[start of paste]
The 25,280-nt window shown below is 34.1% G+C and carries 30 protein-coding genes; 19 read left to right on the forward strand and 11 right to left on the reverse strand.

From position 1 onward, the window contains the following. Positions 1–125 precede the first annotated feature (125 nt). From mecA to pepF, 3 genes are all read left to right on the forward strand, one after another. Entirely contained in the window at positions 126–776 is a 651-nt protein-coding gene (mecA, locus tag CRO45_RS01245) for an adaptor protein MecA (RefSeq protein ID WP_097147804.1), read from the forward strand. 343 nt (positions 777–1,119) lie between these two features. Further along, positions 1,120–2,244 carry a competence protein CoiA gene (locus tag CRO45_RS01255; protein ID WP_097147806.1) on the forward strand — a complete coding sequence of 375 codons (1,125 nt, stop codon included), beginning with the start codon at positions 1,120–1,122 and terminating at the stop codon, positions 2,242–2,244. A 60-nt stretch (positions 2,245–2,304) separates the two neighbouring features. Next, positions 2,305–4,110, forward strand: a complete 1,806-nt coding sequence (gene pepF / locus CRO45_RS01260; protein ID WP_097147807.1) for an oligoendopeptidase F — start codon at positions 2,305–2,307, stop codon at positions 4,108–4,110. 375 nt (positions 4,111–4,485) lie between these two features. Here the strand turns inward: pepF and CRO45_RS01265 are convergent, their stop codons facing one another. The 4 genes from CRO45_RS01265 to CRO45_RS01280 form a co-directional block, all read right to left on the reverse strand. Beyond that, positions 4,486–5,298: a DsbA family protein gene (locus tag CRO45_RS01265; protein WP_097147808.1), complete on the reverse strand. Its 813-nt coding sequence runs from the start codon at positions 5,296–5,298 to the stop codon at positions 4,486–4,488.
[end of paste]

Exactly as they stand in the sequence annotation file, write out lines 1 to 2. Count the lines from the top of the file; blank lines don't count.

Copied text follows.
The 25,280-nt window shown below is 34.1% G+C and carries 30 protein-coding genes; 19 read left to right on the forward strand and 11 right to left on the reverse strand.

From position 1 onward, the window contains the following. Positions 1–125 precede the first annotated feature (125 nt). From mecA to pepF, 3 genes are all read left to right on the forward strand, one after another. Entirely contained in the window at positions 126–776 is a 651-nt protein-coding gene (mecA, locus tag CRO45_RS01245) for an adaptor protein MecA (RefSeq protein ID WP_097147804.1), read from the forward strand. 343 nt (positions 777–1,119) lie between these two features. Further along, positions 1,120–2,244 carry a competence protein CoiA gene (locus tag CRO45_RS01255; protein ID WP_097147806.1) on the forward strand — a complete coding sequence of 375 codons (1,125 nt, stop codon included), beginning with the start codon at positions 1,120–1,122 and terminating at the stop codon, positions 2,242–2,244. A 60-nt stretch (positions 2,245–2,304) separates the two neighbouring features. Next, positions 2,305–4,110, forward strand: a complete 1,806-nt coding sequence (gene pepF / locus CRO45_RS01260; protein ID WP_097147807.1) for an oligoendopeptidase F — start codon at positions 2,305–2,307, stop codon at positions 4,108–4,110. 375 nt (positions 4,111–4,485) lie between these two features. Here the strand turns inward: pepF and CRO45_RS01265 are convergent, their stop codons facing one another. The 4 genes from CRO45_RS01265 to CRO45_RS01280 form a co-directional block, all read right to left on the reverse strand. Beyond that, positions 4,486–5,298: a DsbA family protein gene (locus tag CRO45_RS01265; protein WP_097147808.1), complete on the reverse strand. Its 813-nt coding sequence runs from the start codon at positions 5,296–5,298 to the stop codon at positions 4,486–4,488.